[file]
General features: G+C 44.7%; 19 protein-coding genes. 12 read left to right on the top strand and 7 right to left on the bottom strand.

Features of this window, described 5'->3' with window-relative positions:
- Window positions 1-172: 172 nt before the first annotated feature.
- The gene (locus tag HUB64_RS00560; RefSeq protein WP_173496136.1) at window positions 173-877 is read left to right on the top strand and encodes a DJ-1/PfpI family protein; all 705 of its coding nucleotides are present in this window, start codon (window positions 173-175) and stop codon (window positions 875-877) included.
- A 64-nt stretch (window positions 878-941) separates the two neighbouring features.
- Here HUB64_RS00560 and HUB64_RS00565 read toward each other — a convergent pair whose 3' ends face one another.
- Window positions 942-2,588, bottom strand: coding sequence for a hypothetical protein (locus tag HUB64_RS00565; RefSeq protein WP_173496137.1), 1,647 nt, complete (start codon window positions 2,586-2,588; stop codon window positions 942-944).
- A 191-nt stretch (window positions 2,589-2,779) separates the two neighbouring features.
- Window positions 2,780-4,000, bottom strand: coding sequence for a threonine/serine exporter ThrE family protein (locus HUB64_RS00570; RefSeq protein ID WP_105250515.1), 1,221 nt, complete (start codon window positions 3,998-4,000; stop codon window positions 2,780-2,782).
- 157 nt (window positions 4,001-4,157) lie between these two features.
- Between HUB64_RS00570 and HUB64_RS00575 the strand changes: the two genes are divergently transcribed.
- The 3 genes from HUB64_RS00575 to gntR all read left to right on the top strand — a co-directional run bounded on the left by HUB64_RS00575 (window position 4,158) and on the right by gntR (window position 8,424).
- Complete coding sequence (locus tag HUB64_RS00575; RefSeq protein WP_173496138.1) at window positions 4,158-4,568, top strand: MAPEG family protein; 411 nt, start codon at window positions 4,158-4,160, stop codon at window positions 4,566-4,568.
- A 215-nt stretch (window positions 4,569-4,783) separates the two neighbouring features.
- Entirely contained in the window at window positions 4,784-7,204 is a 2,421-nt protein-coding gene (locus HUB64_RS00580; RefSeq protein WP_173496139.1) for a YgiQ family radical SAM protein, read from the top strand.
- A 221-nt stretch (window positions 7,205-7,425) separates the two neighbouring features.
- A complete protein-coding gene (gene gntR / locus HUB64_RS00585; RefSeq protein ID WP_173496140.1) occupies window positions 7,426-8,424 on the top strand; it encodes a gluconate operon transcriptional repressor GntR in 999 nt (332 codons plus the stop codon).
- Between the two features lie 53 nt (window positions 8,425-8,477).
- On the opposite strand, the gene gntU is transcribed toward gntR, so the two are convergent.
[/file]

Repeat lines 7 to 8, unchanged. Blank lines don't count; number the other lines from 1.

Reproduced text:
- Window positions 942-2,588, bottom strand: coding sequence for a hypothetical protein (locus tag HUB64_RS00565; RefSeq protein WP_173496137.1), 1,647 nt, complete (start codon window positions 2,586-2,588; stop codon window positions 942-944).
- A 191-nt stretch (window positions 2,589-2,779) separates the two neighbouring features.